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Build REST over SOAP API in adobe campaign

Build REST over SOAP API in adobe campaign

If you’re familiar with Adobe Campaign Classic, you may have noticed that it utilizes the SOAP (Simple Object Access Protocol) API.

We live in an age where REST is taking over, and the good old XML SOAP is slowly being forgotten. To me, as an old-timer, I can confidently say that it doesn’t make any difference because both are used for the same purpose: making systems work together.

Despite being widely used when ACC was released back in 2001, SOAP has since become less popular in favor of newer APIs. However, Adobe Campaign Classic still utilizes SOAP, and understanding its functionality is crucial for successful integration.

Same same but different meme james franco

For wrapping SOAP with REST we will use NL.API.init from api.js (xtk) library. Here’s an explanation of how to use this library:

  1. Import the necessary server-side dependencies:
    loadLibrary('/nl/core/shared/nl.js')//(required) bootstrap to NL framework 
    // with above we can use NL.reuire()  it is basically same as loadLibrary() with additional steps 
	// of checking if the library has not been loaded already before
	NL.require('/nl/core/shared/xtk.js')//(optional) Shared functions to manipulate XTK data and datatypes
	.require("xtk:shared/json2.js")//(optional) if you need to manipulate json object
    .require("/nl/core/api.js")// (required)
  1. Call the NL.API.init function to initialize the API with default behavior:
NL.API.init = function(request, response, options, callback) 

The init function takes four parameters:

  • request: The HTTP request object.
  • response: The HTTP response object.
  • options: An object containing additional options for API initialization.
  • callback: A function responsible for generating the API call, which takes the jsspContext as an argument.
  1. Configure the API initialization options: The options object can have the following properties:
  • jsonOutput (Boolean, default: false): Set it to true to have JSON output content type.
  • authentication (Boolean, default: true): Set it to false to implement an API call without authentication.
  • escalationToken (Object): An object containing an optional login property for privilege escalation.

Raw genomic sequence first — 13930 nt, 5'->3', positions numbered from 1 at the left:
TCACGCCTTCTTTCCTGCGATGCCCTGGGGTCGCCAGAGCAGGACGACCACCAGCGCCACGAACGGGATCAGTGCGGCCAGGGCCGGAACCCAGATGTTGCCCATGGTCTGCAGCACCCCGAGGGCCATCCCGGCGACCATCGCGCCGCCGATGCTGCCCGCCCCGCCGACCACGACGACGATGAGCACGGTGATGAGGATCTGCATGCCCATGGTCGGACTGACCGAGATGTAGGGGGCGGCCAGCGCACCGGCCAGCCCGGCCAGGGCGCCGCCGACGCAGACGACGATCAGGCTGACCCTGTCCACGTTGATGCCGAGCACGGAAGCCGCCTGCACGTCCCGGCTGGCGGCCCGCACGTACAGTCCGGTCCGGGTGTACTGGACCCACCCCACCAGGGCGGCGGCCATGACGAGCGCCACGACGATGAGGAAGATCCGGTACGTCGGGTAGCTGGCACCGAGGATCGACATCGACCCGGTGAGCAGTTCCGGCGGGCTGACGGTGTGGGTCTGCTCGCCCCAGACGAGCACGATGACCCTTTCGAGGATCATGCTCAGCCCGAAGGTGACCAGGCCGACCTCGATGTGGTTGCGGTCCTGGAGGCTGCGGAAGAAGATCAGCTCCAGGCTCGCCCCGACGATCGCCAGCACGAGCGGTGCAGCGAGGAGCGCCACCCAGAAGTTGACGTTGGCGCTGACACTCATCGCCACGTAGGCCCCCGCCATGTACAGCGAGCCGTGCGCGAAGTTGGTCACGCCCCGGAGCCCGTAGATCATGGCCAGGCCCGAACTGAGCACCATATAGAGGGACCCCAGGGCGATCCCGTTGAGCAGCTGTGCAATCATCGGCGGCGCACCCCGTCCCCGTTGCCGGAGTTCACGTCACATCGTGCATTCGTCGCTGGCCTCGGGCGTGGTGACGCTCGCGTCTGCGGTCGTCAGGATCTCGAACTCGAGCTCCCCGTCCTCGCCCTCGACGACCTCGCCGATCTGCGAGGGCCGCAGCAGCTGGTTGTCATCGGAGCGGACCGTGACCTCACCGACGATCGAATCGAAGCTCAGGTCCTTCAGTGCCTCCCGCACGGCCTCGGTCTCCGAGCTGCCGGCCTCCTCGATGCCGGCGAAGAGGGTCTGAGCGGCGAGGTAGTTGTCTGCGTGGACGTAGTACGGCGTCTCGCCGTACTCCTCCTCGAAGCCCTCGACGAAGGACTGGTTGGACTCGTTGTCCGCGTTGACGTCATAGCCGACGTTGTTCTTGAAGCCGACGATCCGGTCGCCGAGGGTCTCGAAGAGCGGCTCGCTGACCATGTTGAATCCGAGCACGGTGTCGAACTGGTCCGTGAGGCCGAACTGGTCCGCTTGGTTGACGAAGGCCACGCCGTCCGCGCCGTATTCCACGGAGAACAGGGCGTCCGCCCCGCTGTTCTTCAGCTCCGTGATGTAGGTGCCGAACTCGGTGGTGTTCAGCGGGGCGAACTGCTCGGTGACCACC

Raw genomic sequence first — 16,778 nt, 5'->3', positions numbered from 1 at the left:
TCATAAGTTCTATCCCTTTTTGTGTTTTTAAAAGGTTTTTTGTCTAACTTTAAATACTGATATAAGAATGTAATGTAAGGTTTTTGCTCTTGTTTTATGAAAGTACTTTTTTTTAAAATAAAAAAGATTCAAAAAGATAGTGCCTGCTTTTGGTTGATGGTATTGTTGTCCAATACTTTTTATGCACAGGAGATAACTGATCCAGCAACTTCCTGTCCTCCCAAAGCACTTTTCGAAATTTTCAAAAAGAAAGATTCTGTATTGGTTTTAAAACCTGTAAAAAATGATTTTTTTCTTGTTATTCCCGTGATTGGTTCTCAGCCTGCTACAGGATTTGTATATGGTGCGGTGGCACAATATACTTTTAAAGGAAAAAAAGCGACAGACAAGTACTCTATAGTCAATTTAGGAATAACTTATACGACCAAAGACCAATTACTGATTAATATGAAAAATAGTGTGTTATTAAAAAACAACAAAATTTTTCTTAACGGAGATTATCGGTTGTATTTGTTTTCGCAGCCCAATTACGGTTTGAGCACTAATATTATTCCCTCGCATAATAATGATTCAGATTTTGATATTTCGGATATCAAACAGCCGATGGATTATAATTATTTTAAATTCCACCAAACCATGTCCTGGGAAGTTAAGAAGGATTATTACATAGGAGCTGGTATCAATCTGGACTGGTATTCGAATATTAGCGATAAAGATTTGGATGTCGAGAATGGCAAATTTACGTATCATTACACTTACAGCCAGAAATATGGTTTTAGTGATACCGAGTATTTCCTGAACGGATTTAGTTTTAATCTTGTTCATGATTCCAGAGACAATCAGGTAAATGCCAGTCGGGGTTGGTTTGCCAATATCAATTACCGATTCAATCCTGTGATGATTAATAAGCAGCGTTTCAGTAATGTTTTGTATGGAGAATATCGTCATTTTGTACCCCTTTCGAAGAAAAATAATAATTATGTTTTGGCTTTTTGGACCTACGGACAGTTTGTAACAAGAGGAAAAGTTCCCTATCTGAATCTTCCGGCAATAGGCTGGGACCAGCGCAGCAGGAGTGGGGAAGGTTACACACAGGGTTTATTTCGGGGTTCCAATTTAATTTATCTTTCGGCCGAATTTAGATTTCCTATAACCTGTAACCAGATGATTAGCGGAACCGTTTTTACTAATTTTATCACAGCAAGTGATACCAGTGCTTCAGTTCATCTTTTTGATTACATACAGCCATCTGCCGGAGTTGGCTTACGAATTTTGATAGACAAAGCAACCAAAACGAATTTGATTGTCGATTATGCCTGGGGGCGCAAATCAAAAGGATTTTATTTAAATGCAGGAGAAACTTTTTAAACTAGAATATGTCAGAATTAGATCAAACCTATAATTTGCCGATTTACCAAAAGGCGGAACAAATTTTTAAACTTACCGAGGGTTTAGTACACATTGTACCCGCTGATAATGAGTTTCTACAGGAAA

1. Implement the callback function: The callback function is responsible for generating the API call. It takes the jsspContext as an argument and should contain the logic for processing the API request.
  2. Additional functionality: The code snippet also includes cache control headers and content type configuration based on the provided options. It handles authentication and privilege escalation if applicable.

If you take a look at the line 88 of ‘api.js’ library, you will see the authentication process handled by ‘xtk:jsspcontext.js’ library. From where we can see the our API call will accept session token in query parameters or in POST request, unless the authentication is not switched off.


You can use sessiontoken with GET, POST and cookie to authenticate to the API service. If you do not want to use authentication at all you can turn it of by setting the property authentication to false. This can be used for ping monitoring service, where all server vitals are monitored by another monitoring tool eg. splunk.

GET __sessiontoken

Session token passed in GET request. GET requests can be cached by browsers, stored in browser history, logged in web server logs, and displayed in the URL bar. If a security token is included in the URL of a GET request, it can potentially be exposed in these places, making it easier for attackers to exploit it.

POST header X-Security-Token

Session token passed in POST header ‘X-Security-Token’. Since POST requests do not expose the parameters in the URL, they provide an extra layer of security compared to GET requests. However, it’s important to note that POST requests are not immune to attacks. They can still be vulnerable to other types of security threats, such as cross-site scripting (XSS) or SQL injection, if proper security measures are not implemented.

Session token

You can obtain session token with another call that the REST will follow. We can show it on example inside Adobe Campaign Classic workflow in JavaScript activity.

var http = new HttpClientRequest(""),

http.header['SOAPAction'] = "xtk:session#Logon";
http.method = "POST"
http.body = <soapenv:Envelope>

response = http.response;

if(response.code == 200){
//parse out the session token
  document = response.body.toDocument();
  token = document.getElementByTagName("pstrSessionToken");


 // as we are in JSSP you can also use page directives to import libraries
 // <%@ page import="/nl/core/shared/nl.js"%>
    //with above we can use NL.reuire() instead loadLibrary()
    .require('/nl/core/jsspcontext.js')//for authentication

 NL.API.init(request, response, {
    jsonOutput: true
    }, function(jsspContext) {
            response.addHeader("Pragma", "no-cache")
            response.addHeader("Cache-Control", "no-cache");
            response.addHeader("Expires", new Date().toGMTString());
            //do something resty
   			//ot call other SOAP libraries as needed
            document.write(JSON.Stringify({result:"some result"}));

Newly created REST API is then called:

With “wrapping SOAP to REST” methods or even create new ones to provide a more familiar and straightforward interface for developers who are accustomed to working with RESTful services.

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MarTech consultant

Marcel Szimonisz

Marcel Szimonisz

I specialize in solving problems, automating processes, and driving innovation through major marketing automation platforms.

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